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CHAMBER REVIEW

J. Guggenheim, C. Sindell and Hamilton Cheifetz March 8 at Spring Lake Village

FLORESTAN TRIO'S MENDELSSOHN AT SPRING LAKE VILLAGE CONCERT

by Terry McNeill
Friday, March 8, 2019

Spring Lake Village’s monthly concerts usually clock in under an hour, but the March 8 Florestan Trio’s performance was more extended as so much good music was on tap for the 125 residents attending at Santa Rosa’s premiere retirement residence facility.

Four short pieces made up the first half, beginning with Handel’s G Minor Passacaglia for violin and cello in an 1897 arrangement by Johan Halvorsen. The variations were briskly played with much pizzicato and high register violin sound from Carol Sindell. Catalan cellist Gaspar Cassadó’s transcription of the intermezzo from Granados’ Goyescas followed, which cellist Hamilton Cheifetz announced was a piece familiar to him for decades, but only recently learned. Mr. Cheifetz’ tone was round over pianist Janet Guggenheim’s tremolos in the bass, and the juxtaposition of instrumental sonority was fetching.

Mr. Cheifetz introduced the Haydn Divertimento (arr. Piatigorsky) by speaking about his teacher Janos Starker, and the three section work began with a slow adagio rich in bottom register cello sound. The concluding allegro was played vigorously and with a lilting character. Ms. Guggenheim was a fluent and attentive pianist in this sparkling music.

Mendelssohn’s ever-popular D Minor Trio, Op. 49, was the concert’s chief work, and received a reading with a range of moods. Slow arpeggios in the piano part supported the opening melodious theme from Mr. Cheifetz and the music was alternatively melancholy and dramatic, though the violin part was not prominent and not always clear. Ensemble in the andante’s heart-on-sleeve was excellent. Surprisingly Ms. Guggenheim found some inner voices in the yearning romanticism, but as throughout the 1839 work little interest was shown in extended ritards.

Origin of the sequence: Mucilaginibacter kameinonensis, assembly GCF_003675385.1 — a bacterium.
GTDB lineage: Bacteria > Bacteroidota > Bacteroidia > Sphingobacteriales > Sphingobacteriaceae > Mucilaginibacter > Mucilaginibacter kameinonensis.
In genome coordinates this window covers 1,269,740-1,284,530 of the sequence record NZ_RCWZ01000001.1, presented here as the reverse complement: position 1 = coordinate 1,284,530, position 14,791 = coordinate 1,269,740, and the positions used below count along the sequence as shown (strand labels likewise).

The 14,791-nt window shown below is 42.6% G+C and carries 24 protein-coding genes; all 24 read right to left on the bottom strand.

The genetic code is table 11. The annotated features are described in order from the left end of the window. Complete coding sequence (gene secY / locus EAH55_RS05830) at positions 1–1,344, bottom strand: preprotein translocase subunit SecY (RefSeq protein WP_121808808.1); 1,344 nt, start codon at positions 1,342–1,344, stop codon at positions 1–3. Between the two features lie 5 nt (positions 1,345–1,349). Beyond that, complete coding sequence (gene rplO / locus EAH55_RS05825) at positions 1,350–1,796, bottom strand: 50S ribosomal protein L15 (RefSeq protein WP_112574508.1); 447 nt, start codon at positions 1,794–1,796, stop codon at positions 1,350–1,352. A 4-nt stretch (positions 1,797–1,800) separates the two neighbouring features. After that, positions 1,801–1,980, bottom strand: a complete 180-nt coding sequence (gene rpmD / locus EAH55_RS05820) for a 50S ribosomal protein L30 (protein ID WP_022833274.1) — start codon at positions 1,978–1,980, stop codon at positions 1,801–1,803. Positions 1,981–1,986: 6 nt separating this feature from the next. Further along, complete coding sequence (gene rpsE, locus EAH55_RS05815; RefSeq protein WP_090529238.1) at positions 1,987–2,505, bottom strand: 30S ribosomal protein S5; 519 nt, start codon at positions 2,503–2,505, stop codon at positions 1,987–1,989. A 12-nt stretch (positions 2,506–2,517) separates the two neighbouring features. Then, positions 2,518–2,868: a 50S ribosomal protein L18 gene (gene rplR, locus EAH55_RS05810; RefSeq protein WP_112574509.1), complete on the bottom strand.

The scherzo always has an “only Mendelssohn could have written this” effect, and the Florestan played it very well with small murmurs of appreciation from the audience. Musical momentum carried into the dance-like finale but here clarity was cloudy as the piano part tended to overwhelm the strings, especially when the violin needed more sonic projection. Phrasing was conventional and the attractive second theme was warm and compelling. It was a muscular interpretation of the Mendelssohn first Trio that at the same time was tastefully orthodox.

Prior to the Mendelssohn Ms. Sindell and Ms. Guggenheim played the John Williams theme from the movie Schindler’s List, and the lament of the beguiling composition moved over a long line to a beautiful ending high e note in the violin.